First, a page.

MINNESOTA — The adviser to a student newspaper being sued for defamation said reporters will continue their work, but he said he worries the threat of legal action could discourage other student newspapers around the country.
Michael Vadnie, adviser to the University Chronicle, the student newspaper at St. Cloud State University, said the newspaper would remain “aggressive” in its reporting under his watch.
Former dean Richard Lewis, who is currently a history professor at the university, filed suit in Stearns County District Court in September against the Chronicle.
The Chronicle published an article on Oct. 23, 2003, quoting a former student who accused Lewis of anti-Semitism, racial slurs and obstruction of free speech.
Editors retracted the article on Nov. 20, 2003. The correction apologized to Lewis and said the article “contained serious errors.”
Vadnie said he worries the lawsuit will dampen reporting at other schools.
“I hope they don’t pause,” Vadnie said. “I hope they continue to report.”
Vadnie said the lawsuit did not have a “chilling effect” at the Chronicle because the editors at the time of the incident graduated.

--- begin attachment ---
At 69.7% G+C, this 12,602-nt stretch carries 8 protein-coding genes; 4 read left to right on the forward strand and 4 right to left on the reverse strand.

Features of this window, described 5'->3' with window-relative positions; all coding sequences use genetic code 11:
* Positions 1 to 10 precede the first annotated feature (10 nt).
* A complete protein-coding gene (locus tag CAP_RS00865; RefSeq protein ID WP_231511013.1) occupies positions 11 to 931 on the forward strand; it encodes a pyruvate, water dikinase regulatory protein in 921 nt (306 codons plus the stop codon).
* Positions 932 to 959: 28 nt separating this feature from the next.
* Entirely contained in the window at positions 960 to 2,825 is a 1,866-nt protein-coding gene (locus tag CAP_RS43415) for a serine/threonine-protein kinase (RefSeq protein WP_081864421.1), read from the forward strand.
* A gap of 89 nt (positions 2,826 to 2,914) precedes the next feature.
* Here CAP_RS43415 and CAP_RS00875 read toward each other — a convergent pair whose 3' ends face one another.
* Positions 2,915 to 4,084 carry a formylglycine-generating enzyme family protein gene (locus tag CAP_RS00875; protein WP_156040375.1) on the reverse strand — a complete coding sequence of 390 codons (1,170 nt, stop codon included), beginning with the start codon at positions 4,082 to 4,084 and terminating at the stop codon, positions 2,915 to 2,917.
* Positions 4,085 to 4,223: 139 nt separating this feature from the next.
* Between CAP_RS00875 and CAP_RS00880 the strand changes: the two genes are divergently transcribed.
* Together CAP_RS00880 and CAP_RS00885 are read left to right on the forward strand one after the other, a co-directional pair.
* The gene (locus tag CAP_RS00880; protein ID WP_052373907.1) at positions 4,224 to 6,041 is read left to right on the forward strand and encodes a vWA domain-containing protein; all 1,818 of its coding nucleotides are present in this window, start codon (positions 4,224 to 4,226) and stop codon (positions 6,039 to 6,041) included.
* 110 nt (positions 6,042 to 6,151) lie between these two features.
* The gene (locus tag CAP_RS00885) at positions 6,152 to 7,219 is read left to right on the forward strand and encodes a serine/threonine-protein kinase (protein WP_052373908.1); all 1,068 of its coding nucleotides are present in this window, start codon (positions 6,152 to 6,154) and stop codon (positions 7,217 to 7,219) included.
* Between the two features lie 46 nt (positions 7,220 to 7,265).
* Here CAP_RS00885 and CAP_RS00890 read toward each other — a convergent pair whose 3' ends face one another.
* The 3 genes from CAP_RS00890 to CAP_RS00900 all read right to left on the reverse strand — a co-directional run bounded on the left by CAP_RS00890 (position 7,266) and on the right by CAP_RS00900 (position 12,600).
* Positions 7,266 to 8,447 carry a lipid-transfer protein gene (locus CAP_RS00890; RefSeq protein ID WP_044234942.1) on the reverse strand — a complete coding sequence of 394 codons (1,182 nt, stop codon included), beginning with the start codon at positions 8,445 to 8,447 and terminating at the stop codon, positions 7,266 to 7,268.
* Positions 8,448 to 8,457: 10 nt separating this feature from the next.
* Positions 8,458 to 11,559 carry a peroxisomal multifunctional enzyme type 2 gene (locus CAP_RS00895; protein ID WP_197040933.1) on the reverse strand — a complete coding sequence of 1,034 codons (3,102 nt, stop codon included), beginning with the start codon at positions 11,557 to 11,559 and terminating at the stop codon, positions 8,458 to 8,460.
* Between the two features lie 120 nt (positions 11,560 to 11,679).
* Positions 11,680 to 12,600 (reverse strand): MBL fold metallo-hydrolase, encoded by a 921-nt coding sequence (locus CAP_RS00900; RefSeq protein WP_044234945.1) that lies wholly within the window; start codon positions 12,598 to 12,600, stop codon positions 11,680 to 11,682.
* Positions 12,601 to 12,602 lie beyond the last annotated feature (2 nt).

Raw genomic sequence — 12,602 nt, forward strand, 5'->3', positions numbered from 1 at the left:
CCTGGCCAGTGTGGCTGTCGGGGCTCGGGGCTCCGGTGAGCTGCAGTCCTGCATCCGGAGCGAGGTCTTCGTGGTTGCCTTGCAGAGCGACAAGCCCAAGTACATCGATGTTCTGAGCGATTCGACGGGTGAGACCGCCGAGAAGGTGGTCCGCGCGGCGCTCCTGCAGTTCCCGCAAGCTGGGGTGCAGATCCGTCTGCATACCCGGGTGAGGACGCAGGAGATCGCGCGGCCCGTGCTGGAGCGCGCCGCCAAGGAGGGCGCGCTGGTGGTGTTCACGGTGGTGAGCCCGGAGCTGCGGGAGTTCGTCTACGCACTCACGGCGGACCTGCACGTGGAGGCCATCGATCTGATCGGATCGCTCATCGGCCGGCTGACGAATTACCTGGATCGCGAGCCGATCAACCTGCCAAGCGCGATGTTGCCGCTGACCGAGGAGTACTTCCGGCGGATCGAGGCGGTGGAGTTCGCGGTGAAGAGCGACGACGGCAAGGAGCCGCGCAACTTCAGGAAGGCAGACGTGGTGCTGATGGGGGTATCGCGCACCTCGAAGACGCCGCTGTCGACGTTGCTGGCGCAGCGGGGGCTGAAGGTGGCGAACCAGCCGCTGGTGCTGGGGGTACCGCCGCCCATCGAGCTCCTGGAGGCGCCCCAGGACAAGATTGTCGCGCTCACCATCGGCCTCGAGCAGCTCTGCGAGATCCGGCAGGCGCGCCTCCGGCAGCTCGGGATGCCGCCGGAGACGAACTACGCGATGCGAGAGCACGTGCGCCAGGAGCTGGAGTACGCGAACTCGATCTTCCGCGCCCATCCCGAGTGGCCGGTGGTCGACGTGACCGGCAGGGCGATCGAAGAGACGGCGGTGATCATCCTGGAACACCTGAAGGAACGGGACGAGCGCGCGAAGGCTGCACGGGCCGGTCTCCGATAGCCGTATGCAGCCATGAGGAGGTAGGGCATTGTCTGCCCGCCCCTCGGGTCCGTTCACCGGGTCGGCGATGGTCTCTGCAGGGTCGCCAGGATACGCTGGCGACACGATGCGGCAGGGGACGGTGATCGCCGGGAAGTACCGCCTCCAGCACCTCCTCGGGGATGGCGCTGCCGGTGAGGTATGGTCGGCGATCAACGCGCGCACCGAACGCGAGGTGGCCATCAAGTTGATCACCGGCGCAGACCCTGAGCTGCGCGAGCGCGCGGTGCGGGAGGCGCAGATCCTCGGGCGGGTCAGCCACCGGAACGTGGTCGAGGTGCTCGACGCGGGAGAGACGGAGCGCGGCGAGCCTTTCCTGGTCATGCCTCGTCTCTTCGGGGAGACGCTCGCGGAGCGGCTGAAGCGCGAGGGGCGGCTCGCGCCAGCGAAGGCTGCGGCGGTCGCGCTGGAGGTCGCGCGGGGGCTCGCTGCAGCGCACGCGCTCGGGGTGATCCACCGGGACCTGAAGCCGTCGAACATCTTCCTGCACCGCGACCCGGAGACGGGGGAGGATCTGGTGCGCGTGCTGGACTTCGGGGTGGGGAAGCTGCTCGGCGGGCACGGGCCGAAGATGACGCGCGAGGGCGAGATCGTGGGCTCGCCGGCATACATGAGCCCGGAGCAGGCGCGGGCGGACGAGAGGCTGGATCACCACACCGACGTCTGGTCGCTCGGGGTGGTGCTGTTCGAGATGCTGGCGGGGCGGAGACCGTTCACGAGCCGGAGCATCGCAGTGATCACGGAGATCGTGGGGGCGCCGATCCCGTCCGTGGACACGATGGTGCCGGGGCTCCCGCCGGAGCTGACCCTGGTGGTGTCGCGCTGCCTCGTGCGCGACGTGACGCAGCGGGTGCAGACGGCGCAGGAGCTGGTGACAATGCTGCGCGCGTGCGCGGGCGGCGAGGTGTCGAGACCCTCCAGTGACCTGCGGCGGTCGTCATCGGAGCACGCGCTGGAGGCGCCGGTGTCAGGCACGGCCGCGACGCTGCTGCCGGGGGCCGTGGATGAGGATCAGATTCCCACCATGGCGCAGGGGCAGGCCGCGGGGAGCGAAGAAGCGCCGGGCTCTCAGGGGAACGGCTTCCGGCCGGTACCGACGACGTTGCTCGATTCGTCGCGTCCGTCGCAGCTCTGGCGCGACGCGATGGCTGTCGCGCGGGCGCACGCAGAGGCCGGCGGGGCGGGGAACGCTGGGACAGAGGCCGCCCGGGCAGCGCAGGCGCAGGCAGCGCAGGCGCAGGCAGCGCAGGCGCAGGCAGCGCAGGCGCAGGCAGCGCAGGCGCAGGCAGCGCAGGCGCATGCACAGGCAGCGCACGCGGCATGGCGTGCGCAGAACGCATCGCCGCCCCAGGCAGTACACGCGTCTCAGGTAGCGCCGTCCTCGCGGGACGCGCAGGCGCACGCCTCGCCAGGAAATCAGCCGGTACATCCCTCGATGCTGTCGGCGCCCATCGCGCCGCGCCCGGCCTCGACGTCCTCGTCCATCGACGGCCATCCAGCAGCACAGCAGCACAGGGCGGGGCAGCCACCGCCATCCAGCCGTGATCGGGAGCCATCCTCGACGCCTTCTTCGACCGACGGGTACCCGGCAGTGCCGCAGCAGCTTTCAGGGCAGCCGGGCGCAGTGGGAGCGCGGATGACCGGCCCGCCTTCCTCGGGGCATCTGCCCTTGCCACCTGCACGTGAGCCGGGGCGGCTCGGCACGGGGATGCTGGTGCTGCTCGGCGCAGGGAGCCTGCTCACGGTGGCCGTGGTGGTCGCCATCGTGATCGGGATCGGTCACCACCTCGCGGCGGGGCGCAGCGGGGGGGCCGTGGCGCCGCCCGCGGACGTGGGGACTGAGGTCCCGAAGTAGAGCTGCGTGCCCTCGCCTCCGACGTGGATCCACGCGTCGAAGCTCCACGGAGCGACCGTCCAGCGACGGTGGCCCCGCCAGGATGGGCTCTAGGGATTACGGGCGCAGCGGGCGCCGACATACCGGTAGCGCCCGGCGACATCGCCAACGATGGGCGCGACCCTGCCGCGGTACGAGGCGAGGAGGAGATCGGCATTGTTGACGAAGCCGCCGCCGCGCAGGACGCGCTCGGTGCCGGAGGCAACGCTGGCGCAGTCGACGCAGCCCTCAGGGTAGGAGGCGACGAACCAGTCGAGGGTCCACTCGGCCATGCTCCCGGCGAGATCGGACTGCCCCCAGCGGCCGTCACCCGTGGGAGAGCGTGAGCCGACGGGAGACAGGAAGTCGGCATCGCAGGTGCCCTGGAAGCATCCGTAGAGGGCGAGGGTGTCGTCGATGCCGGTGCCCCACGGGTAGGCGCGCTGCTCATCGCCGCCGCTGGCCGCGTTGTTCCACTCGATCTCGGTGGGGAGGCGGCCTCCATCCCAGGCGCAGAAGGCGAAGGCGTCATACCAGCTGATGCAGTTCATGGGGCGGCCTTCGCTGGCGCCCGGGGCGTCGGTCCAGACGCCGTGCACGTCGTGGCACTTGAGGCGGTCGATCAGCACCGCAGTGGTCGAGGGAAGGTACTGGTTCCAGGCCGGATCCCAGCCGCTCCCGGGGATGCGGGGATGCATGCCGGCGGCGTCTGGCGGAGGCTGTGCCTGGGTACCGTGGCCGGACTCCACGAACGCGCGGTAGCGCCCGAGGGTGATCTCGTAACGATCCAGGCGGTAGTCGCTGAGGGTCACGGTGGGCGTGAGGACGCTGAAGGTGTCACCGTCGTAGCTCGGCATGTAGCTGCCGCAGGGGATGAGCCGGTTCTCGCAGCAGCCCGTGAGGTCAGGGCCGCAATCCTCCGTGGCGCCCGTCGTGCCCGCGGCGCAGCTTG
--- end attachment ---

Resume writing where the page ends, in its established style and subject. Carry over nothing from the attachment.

Chronicle attorney Mark Anfinson said he does not know what Lewis has to gain from the suit. The newspaper holds no libel insurance and does not possess a large advertising budget, Anfinson said.
“[The damages] are very negligible in a case like this,” Anfinson said.
Lewis’ attorney, Marshall Tanick, said his client wants “vindication for his reputation.”
Tanick said the retraction was “unsuccessful” in restoring Lewis’ reputation.
“We retracted the story on legal advice,” Vadnie said. “We were wrong and we printed a falsity. We’re not proud of it.”
Chronicle reporters had learned an important lesson not to rely on one-source stories because of the case, Vadnie said.
Lewis first filed suit in a district court in Ramsey County on March 11, 2004, against the university. The suit described the Chronicle as an agent of the school, making St. Cloud State liable for its actions.
A Ramsey County district court judge dismissed Lewis’ lawsuit, ruling the university cannot be held liable for the newspaper because it does not hold or exercise editorial control over it. An appeals court affirmed the lower court ruling and the state \nSupreme Court refused to hear the case.
The university has taken a “laissez-faire” approach to the newspaper and has shown a “time-honored” commitment to the Chronicle, Vadnie said.
Vadnie said the newspaper receives $130,000 in student activity fees and generates further revenue from advertisements. Any profit is returned to the student activity fund at the end of the year.
Lewis is “entitled to exercise his rights to sue for defamation” but Vadnie said he had faith in the merits of the case if it goes to trial.